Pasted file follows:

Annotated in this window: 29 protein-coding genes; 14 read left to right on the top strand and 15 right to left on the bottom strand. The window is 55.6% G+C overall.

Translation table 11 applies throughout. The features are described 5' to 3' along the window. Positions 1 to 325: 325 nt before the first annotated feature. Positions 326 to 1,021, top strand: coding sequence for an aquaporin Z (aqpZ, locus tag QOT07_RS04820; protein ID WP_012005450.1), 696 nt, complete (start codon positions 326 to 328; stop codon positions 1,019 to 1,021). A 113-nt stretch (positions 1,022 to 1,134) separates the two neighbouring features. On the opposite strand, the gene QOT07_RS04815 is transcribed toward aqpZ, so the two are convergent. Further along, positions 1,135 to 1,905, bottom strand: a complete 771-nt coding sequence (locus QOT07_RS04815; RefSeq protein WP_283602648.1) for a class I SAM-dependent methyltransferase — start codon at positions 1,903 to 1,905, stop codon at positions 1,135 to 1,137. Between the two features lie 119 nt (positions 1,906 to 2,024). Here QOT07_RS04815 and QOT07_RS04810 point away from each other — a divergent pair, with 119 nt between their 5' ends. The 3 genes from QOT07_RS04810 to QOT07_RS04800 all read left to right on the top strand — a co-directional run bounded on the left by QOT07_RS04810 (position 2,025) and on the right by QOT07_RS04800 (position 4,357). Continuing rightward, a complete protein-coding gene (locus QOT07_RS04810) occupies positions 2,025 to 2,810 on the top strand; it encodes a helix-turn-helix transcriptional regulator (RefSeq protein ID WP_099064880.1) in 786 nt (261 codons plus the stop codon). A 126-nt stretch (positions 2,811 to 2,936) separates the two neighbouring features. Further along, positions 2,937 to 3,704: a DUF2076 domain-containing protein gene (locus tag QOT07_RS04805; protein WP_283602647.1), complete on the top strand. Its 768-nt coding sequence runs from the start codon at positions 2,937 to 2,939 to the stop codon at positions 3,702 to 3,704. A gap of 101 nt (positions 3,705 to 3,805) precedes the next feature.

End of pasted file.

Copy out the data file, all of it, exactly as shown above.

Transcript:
Annotated in this window: 29 protein-coding genes; 14 read left to right on the top strand and 15 right to left on the bottom strand. The window is 55.6% G+C overall.

Translation table 11 applies throughout. The features are described 5' to 3' along the window. Positions 1 to 325: 325 nt before the first annotated feature. Positions 326 to 1,021, top strand: coding sequence for an aquaporin Z (aqpZ, locus tag QOT07_RS04820; protein ID WP_012005450.1), 696 nt, complete (start codon positions 326 to 328; stop codon positions 1,019 to 1,021). A 113-nt stretch (positions 1,022 to 1,134) separates the two neighbouring features. On the opposite strand, the gene QOT07_RS04815 is transcribed toward aqpZ, so the two are convergent. Further along, positions 1,135 to 1,905, bottom strand: a complete 771-nt coding sequence (locus QOT07_RS04815; RefSeq protein WP_283602648.1) for a class I SAM-dependent methyltransferase — start codon at positions 1,903 to 1,905, stop codon at positions 1,135 to 1,137. Between the two features lie 119 nt (positions 1,906 to 2,024). Here QOT07_RS04815 and QOT07_RS04810 point away from each other — a divergent pair, with 119 nt between their 5' ends. The 3 genes from QOT07_RS04810 to QOT07_RS04800 all read left to right on the top strand — a co-directional run bounded on the left by QOT07_RS04810 (position 2,025) and on the right by QOT07_RS04800 (position 4,357). Continuing rightward, a complete protein-coding gene (locus QOT07_RS04810) occupies positions 2,025 to 2,810 on the top strand; it encodes a helix-turn-helix transcriptional regulator (RefSeq protein ID WP_099064880.1) in 786 nt (261 codons plus the stop codon). A 126-nt stretch (positions 2,811 to 2,936) separates the two neighbouring features. Further along, positions 2,937 to 3,704: a DUF2076 domain-containing protein gene (locus tag QOT07_RS04805; protein WP_283602647.1), complete on the top strand. Its 768-nt coding sequence runs from the start codon at positions 2,937 to 2,939 to the stop codon at positions 3,702 to 3,704. A gap of 101 nt (positions 3,705 to 3,805) precedes the next feature.